The first tournament that led to the founding of the Society for Creative Anachronism was organized by Diana L. Paxson, known in the Society as Diana Listmaker, in her backyard in Berkeley. From the perspective of one who was there at the start, and remembers the original goals of the organization, she has written an opinion letter and has kindly allowed SCAtoday.net to share it with our readers.
Mistress Diana writes:
As I see it, there are two issues relating to Inspirational Equality, who inspires a fighter, and what roles that the winning fighter and consort must then play.
It seems to me that there is a great deal to be said for allowing warriors to fight for the person who inspires them, whatever their gender.
Inspiration by a lady comes from the cult of courtly love which flourished during the part of the Middle Ages that has had the greatest influence on SCA custom, but which certainly did not hold during the entire period pre-1650. The Theban "Sacred Band" consisted of homosexual couples who inspired each other. In the early Middle Ages, the chieftain inspired the men of his comitatus. In the Chanson de Roland, Roland refuses to call for help for fear that "the poets will make bad songs about us", not because he will be unworthy of his lady. The same held true during the Viking Age. Any relationship that inspires an individual to strive to the utmost, to transcend limitations, to become a better and nobler person is clearly consistent with the ideals of the SCA.
At the first tournament, the victor crowned a lady as Queen of Love and Beauty. If we had stayed with an Inspirer and Champion, there would have been no problem. But by the third tourney, we realized that we needed someone to preside over the action and a way to keep the same champion from winning every time, and so we decided to make the winner of the tournament king and require him to rule for two tourneys. His inspirer obviously would become queen.
This had a number of unanticipated consequences. "King" and "Queen" are loaded terms, especially for the kind of person who is attracted to the SCA in the first place. The Inspiration/Champion roles were replaced by Ruler/Consort roles that throughout the medieval period were based on gender. In all the kingdoms, these roles have become the basis for the customs defining the roles of the ruler and consort. The question then becomes whether individuals who are not of the traditional gender can take those roles and do the job?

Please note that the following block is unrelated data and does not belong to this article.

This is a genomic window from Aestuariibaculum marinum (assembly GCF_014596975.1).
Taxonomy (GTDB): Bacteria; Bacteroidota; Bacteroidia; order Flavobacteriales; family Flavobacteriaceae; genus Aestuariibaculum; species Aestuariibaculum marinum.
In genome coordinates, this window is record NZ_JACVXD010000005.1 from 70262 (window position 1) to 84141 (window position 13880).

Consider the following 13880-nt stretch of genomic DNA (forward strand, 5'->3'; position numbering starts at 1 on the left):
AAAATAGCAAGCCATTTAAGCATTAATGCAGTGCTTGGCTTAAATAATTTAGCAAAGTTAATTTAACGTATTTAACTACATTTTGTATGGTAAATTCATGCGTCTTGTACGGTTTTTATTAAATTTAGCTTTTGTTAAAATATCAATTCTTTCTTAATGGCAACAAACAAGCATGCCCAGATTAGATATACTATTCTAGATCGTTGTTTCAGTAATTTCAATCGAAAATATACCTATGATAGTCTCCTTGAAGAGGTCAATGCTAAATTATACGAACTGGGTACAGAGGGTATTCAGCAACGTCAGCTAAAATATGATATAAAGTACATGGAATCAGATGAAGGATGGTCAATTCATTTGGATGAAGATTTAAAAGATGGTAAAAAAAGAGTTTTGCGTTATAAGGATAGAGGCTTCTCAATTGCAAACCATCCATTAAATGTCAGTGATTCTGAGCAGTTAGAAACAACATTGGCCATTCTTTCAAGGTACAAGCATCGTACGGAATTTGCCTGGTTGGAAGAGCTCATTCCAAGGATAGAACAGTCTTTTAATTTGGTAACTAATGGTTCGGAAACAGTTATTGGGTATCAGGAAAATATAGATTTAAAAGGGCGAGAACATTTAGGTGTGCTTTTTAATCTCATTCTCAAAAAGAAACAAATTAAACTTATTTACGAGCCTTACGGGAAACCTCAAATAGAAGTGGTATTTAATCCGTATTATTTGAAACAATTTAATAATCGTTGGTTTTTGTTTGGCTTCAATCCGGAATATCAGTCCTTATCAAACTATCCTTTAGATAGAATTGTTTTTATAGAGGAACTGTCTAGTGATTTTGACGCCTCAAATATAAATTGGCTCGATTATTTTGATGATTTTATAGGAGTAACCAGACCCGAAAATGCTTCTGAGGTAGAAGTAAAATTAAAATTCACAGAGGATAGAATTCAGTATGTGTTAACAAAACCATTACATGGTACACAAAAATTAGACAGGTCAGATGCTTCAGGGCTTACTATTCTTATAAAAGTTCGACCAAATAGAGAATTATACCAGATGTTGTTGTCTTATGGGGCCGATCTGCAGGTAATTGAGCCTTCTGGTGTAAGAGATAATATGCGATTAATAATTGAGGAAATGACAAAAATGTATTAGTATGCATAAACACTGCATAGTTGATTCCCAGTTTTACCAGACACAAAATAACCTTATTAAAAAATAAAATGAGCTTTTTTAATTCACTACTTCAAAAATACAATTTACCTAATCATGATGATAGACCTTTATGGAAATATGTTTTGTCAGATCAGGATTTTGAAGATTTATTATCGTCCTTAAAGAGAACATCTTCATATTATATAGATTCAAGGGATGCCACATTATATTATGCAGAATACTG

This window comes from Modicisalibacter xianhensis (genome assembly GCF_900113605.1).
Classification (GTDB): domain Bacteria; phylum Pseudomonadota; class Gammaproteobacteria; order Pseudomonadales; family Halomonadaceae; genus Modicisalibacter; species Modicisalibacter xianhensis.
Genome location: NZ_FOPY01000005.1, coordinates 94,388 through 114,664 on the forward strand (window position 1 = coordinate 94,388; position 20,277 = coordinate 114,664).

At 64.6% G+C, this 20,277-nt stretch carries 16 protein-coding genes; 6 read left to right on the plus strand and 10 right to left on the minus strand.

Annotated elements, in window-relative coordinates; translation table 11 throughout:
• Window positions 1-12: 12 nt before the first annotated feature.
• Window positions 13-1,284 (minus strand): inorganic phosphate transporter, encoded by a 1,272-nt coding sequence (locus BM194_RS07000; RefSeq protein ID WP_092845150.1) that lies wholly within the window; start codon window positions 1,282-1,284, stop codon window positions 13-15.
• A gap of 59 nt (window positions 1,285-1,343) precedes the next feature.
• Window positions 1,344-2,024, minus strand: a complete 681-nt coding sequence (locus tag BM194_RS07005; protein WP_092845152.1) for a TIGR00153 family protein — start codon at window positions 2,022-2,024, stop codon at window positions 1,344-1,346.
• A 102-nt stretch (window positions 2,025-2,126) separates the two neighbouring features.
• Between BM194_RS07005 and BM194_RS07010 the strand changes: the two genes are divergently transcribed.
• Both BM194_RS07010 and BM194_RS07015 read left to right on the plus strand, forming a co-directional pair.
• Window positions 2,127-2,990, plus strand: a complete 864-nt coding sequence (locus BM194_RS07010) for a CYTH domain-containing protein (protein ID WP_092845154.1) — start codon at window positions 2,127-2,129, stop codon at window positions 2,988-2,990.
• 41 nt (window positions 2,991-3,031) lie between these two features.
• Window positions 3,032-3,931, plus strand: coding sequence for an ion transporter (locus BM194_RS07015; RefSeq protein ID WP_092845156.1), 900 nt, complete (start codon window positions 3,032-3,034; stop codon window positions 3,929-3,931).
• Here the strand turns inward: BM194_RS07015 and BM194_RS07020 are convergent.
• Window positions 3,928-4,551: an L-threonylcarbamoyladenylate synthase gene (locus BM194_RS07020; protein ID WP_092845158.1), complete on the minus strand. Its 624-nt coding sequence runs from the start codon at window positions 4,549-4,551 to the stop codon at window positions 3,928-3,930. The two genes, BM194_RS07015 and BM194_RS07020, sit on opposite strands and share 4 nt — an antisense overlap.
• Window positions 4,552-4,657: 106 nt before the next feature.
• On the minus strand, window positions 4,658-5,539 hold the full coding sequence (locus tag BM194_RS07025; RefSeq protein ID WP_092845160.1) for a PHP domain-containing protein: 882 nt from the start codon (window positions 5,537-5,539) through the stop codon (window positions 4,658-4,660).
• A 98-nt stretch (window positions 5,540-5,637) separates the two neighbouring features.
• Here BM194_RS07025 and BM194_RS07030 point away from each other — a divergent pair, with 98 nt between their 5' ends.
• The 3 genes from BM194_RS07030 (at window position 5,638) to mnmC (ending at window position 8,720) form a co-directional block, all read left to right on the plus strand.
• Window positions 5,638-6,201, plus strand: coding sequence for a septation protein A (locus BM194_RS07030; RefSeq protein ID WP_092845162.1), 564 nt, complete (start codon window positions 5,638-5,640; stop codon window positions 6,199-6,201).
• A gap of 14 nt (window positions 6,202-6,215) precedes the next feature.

The SCA is based on role-playing. The grocery store clerk or the computer programmer creates a new persona from a different time and culture, with name, costume, mode of speech, and sometimes gender to match. The SCA has seriously stretched the original concept to allow women to fight. In requiring a queen regnant to rule with a consort of the opposite gender, the traditional gender-roles of king and queen have already been compromised (unless, of course, both cross-dress and adopt the social genders appropriate to the roles).
When the SCA expanded the definition of our focus by accepting Japanese or Viking or other personas from parts of our pre-1650 time period outside the high Middle Ages, and especially when the decision to allow women to compete for the Crown was made, justification for clinging to other elements of the period, such as finding inspiration only in a lady, was also lost.
Logically, therefore, fighters should choose those consorts who inspire them, of whatever gender.
Mistress Diana Listmaker, O.R., O.L., O.P. Court Baroness
This letter is Copyright © 2011 by Diana Paxson, and is republished on SCAtoday.net with kind permission of the author.